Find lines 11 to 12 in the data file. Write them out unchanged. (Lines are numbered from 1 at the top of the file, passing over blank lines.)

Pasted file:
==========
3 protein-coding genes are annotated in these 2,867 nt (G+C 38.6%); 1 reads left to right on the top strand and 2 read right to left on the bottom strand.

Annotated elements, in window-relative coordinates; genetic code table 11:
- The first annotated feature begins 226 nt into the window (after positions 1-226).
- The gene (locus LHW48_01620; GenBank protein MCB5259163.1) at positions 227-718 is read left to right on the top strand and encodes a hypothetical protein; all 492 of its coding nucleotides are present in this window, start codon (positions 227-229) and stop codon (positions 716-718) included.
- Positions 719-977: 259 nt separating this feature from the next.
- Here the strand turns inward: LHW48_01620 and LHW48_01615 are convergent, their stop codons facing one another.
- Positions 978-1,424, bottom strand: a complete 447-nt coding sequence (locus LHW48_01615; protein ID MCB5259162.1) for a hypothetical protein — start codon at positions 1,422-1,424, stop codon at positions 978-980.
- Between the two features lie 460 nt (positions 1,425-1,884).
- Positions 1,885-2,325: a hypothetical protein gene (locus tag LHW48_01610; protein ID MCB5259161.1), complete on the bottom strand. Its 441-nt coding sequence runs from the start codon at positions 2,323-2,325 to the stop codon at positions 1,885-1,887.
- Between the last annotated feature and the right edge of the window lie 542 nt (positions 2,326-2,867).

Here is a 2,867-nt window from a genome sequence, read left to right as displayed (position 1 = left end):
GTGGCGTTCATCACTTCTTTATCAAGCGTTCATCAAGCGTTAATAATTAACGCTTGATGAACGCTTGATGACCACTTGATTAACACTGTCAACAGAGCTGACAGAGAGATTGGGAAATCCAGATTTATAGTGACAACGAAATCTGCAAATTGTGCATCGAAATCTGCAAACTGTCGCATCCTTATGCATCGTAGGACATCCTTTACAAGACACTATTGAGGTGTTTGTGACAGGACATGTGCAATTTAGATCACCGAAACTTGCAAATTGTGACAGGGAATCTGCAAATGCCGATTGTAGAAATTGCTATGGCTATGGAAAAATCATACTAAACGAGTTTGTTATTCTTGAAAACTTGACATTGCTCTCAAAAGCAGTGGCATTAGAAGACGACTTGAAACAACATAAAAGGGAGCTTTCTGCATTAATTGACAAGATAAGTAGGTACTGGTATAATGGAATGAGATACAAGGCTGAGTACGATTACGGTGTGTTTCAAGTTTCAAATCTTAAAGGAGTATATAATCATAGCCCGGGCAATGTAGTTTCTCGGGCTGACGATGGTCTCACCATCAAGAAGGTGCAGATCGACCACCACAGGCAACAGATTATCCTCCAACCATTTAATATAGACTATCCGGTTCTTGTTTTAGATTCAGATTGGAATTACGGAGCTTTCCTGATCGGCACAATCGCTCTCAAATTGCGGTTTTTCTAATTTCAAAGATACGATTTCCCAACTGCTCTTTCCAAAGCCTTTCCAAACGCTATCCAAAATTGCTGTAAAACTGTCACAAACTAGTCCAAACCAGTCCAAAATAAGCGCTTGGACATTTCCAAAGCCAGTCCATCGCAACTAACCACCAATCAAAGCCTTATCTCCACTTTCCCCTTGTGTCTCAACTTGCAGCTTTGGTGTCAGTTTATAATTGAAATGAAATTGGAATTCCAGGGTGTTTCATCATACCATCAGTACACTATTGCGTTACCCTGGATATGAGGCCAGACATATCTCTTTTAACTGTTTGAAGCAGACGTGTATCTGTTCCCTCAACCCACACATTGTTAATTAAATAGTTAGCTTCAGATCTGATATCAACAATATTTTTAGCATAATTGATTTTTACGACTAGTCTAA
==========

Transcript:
Here is a 2,867-nt window from a genome sequence, read left to right as displayed (position 1 = left end):
GTGGCGTTCATCACTTCTTTATCAAGCGTTCATCAAGCGTTAATAATTAACGCTTGATGAACGCTTGATGACCACTTGATTAACACTGTCAACAGAGCTGACAGAGAGATTGGGAAATCCAGATTTATAGTGACAACGAAATCTGCAAATTGTGCATCGAAATCTGCAAACTGTCGCATCCTTATGCATCGTAGGACATCCTTTACAAGACACTATTGAGGTGTTTGTGACAGGACATGTGCAATTTAGATCACCGAAACTTGCAAATTGTGACAGGGAATCTGCAAATGCCGATTGTAGAAATTGCTATGGCTATGGAAAAATCATACTAAACGAGTTTGTTATTCTTGAAAACTTGACATTGCTCTCAAAAGCAGTGGCATTAGAAGACGACTTGAAACAACATAAAAGGGAGCTTTCTGCATTAATTGACAAGATAAGTAGGTACTGGTATAATGGAATGAGATACAAGGCTGAGTACGATTACGGTGTGTTTCAAGTTTCAAATCTTAAAGGAGTATATAATCATAGCCCGGGCAATGTAGTTTCTCGGGCTGACGATGGTCTCACCATCAAGAAGGTGCAGATCGACCACCACAGGCAACAGATTATCCTCCAACCATTTAATATAGACTATCCGGTTCTTGTTTTAGATTCAGATTGGAATTACGGAGCTTTCCTGATCGGCACAATCGCTCTCAAATTGCGGTTTTTCTAATTTCAAAGATACGATTTCCCAACTGCTCTTTCCAAAGCCTTTCCAAACGCTATCCAAAATTGCTGTAAAACTGTCACAAACTAGTCCAAACCAGTCCAAAATAAGCGCTTGGACATTTCCAAAGCCAGTCCATCGCAACTAACCACCAATCAAAGCCTTATCTCCACTTTCCCCTTGTGTCTCAACTTGCAGCTTTGGTGTCAGTTTATAATTGAAATGAAATTGGAATTCCAGGGTGTTTCATCATACCATCAGTACACTATTGCGTTACCCTGGATATGAGGCCAGACATATCTCTTTTAACTGTTTGAAGCAGACGTGTATCTGTTCCCTCAACCCACACATTGTTAATTAAATAGTTAGCTTCAGATCTGATATCAACAATATTTTTAGCATAATTGATTTTTACGACTAGTCTAA